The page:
In these testing times when the second wave of Covid-19 had wreaked havoc in the country, actor Tisca Chopra stepped up in big way to help people in need via social media. Recently, she distributed rice packets to theatre workers. In this interview, Chopra talks about her responsibility towards the society, how she battled anxiety during the second wave, juggling acting, producing, directing and writing a book and why getting back to shoot feels therapeutic.
You recently distributed rice packets to theatre staffs and have been engaging in social work throughout the pandemic. Do you think, as a public figure who can set an example, it becomes a greater responsibility to extend a helping hand towards those who need it?
The idea of distributing food packets to theatre workers was something that came purely out of my heart. I think that people not having food in today’s day and age should be a real problem and if we just distribute resources better, this can be a non-issue. If everybody does just a little bit, then there is enough to go around across the world. I’m no economist but that’s what I feel about basic needs like food.
The past few months have been difficult for all of us. What did you do to battle the stress and the panic?
My family and I were in Delhi when the second wave hit. Delhi was really struggling at that time. What really helped me at that time was to work off my social media and help as many people as I could even when I was battling Covid-19 myself. I think that reduced my anxiety because I saw so many people’s sufferings which were so much larger than mine. Also, the idea that you are able to do something of value always gives you a bit more courage and energy. Not just being too over-focused on oneself while seeing the larger picture and keeping a very firm eye on one’s fitness and immunity levels helps. I don’t excessively watch the news to continuously update oneself on what all is going on. I should be aware in a general way as to what is going on and follow basic Covid appropriate behaviour. All of this helps you keep yourself sane. If you are obsessed with all that’s happening, one could have a tendency to become neurotic.
You have resumed work now. Is it proving to be therapeutic?
As an actor, I am blessed that my passion is also my day job. Obviously focusing your energy and attention on something other than the grim circumstances outside is enormously therapeutic. Plus meeting so many creative people and being enormously busy through the day is extremely welcome after a period of inactivity that we all have had.
You are also an author now. What made you want to write books?
What Up With Me is the second book that I have written. I think writing books comes more naturally to me. Everyone in my family is a writer. My mom has published books. My father has several published books. My husband has got three books under his belt. My daughter, who is just 8 and a half, is also compiling a book of short stories that she has written for kids. So everyone is kind of writing. It is a natural form of expression for the clan. I think it is an extension of acting for me. While one is a physical way, the other is the written word. It is something that I have always been doing, even as a so child.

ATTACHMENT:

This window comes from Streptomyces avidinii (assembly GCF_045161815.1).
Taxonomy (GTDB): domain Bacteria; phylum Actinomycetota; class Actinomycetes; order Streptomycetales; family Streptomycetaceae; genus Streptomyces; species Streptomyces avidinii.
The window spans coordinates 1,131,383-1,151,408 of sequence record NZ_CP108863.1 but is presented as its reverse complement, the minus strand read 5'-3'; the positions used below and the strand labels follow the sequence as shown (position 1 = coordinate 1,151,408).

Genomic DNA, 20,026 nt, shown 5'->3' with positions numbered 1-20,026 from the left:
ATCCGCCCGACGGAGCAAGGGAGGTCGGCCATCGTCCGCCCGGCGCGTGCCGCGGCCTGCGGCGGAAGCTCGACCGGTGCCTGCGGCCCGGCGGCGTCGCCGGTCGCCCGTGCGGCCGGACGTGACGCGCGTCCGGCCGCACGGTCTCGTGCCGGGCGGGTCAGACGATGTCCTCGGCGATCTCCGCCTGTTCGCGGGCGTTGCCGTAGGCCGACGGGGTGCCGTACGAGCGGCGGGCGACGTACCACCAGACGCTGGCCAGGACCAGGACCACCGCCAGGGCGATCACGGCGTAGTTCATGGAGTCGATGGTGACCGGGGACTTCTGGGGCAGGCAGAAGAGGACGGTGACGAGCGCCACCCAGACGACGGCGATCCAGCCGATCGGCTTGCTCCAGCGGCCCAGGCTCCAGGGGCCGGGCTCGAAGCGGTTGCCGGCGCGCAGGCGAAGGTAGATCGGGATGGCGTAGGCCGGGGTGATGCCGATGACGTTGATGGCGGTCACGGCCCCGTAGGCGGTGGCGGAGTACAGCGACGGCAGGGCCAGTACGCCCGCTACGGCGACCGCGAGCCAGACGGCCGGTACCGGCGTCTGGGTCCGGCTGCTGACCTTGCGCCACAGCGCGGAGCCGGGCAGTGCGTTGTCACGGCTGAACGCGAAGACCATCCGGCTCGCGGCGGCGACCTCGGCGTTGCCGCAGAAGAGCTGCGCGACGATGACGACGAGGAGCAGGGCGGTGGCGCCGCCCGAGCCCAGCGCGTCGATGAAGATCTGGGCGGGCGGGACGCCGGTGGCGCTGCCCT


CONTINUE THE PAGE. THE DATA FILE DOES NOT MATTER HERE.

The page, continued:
Actor, director, writer, producer… You are donning multiple hats. How are you balancing them?
Believe me, I question myself the same as to why do I do so many different things. Perhaps I am easily bored. Or maybe, I have many ideas. I actually don’t know. But I find it interesting to do multiple things. I really enjoyed directing and I am looking forward to directing my first feature at the end of this year. Writing is something that just happens. Vidhi Bhargava, my publisher, came to me and asked me if I would like to write this book. I have to admit to the privilege here – I am very blessed that that happens automatically. Acting is of course my bread and butter. They seem to happen to me, and I seem to have the energy for them.
Many actors have said that they have turned a producer because of a dearth of good content and they wanted to come up with something that they believe in. Is that something you resonate with?
If you look at stuff like Big Little Lies which Reese Witherspoon produced along with Nicole Kidman, or True Detective which Matthew McConaughey and Woody Harrelson produced, or Sandra Bullock who has made Gravity, you see a pattern. I think everyone likes to put their weight behind stories they believe in. I think that is the central idea. You have more creative freedom. You can make it the way you would like to make it. There’s not necessarily a dearth of good content. People are making fantastic stuff all around. For me, it is that there are stories that I want to tell and I want to tell them in my way. So you have a certain sense of how to put the team together, how it should sound, how it should look, how it should work and that is the reason to want to produce stuff.